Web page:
Solar Realms Elite memories

In his blog post reacting to Wikipedia’s deletion of its Space Empire Elite article, Benj Edwards asked folks to preserve BBS door game history by writing up articles about particular games.

That’s just what I plan to do on this blog. I’m going to remember my favorite games — and also talk with door game creators.

Today I kick things off with some personal reflections on Solar Realms Elite.

(Be sure to read the follow-up interview with SRE creator Amit Patel)

SRE title screen.

SRE title screen.

My first exposure to a multi-player, empire-building door game was Space Empire Elite on Flash BBS in 1992 when I was 12 or 13 years old. It was a fun game, but unfortunately I began playing it at precisely the wrong time. Fewer people were calling Atari ST BBSes as that computer platform began to die. Consequently the SEE games I played often had only a few players.

I began to venture beyond Atari BBSes to the WWIV BBSes that were proliferating in St. Louis at that time, and that’s where I encountered SRE, Amit Patel‘s adaptation of SEE for the PC.

It immediately made an impact on me. While it lacked SEE’s inter-BBS features, SRE offered many advantages: a colorful ANSI interface, additional planet types, additional attack types, and loads of thoughtful details like the ability to type “>” to purchase the maximum amount you could afford of something.

SRE empire status screen.

SRE empire status screen.

But even more than these features, what made SRE magical was the number of people who were playing at the time I encountered it. These games were not meant to be played solo; they were meant to be social experiences as you tried to dominate other players and build the mightiest empire. And when I began playing, SRE was a popular game available on the most popular BBS platforms at the time.

The extra types of planets and attacks certainly broadened the strategies you might employ against other empires. If your opponent made money primarily through “tourism” planets or high taxes, you could use covert attacks to cause him to lose population. If one mega-empire had loads of planets and your alliance couldn’t defeat him individually, you could team up to use nuclear attacks against him and destroy his planets.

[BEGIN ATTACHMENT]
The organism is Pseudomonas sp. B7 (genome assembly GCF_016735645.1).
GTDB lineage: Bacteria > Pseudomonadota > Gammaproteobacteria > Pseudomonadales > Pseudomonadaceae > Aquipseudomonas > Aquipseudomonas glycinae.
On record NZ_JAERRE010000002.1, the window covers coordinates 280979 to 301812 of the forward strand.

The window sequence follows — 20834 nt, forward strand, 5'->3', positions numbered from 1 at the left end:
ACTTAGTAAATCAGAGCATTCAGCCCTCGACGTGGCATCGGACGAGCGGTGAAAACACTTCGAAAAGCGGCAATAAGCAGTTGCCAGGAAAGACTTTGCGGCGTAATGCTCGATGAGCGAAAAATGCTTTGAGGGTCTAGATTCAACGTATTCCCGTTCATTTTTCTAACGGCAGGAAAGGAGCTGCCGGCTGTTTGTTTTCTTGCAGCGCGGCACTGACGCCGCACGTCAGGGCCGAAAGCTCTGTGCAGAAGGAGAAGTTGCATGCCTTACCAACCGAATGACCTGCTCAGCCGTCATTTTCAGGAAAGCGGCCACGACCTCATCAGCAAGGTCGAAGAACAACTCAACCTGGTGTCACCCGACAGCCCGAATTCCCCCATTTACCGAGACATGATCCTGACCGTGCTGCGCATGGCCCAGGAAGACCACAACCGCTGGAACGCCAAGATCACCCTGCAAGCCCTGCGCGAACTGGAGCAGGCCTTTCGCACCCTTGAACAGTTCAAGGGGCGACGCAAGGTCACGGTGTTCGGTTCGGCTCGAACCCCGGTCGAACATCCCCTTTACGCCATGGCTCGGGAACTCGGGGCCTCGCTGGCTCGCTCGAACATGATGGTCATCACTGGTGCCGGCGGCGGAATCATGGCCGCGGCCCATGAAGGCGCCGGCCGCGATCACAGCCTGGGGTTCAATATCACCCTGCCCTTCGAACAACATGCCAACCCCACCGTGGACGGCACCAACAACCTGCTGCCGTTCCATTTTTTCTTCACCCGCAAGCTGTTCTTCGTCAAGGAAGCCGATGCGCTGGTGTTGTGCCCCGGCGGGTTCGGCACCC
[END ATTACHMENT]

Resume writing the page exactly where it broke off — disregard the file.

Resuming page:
Here is a set of messages from a game of SRE I played in around 1993-94. In this exchange, I ask about the state of the game. A neutral player explains. Then a third player tries to recruit both of us. (His message is cut off)

In these messages from an SRE game in 1993-94, I ask about the state of affairs. A neutral player explains. A third player tries to recruit both of us. (His message cuts off)

A very popular strategy was for a big empire and a small empire to partner and exploit inflation. The big empire would send credits to the small empire. The small empire would buy tons of carriers at a cheap price and then ship them back to the big empire, who would sell them at a high price for lots of money. Very quickly you could reach SRE’s limit of around 2 billion credits on hand at one time.

But it was the social part of the game that grabbed me. How could you attract other players to join an alliance with you? How could you lie or plant seeds of doubt to divide your enemies? How could you intimidate other players and keep them from attacking you? These psychological strategies were only relevant when a game was full of active players.

In the most memorable games of SRE I played, communication was constant. Messages were sent within the game, or sent by private email on the BBS. Later in the 1990s, I remember using AOL Instant Messenger with allies to coordinate big attacks before and after midnight.

From game to saga

One “epic” game in particular sticks out in my mind.

It was played on Knight’s Armor BBS around 1993. I was relatively new to SRE, but when I joined this game I quickly became the strongest player. After a while I went on a family vacation, but SRE waits for no man (or boy). While I was gone, an empire called MaceLand thrashed me and rose to prominence. I returned home to find my empire in ruins. What followed was a long period of scheming, allying, and struggling by my “Geneva Alliance” against MaceLand and his “Dark Alliance.”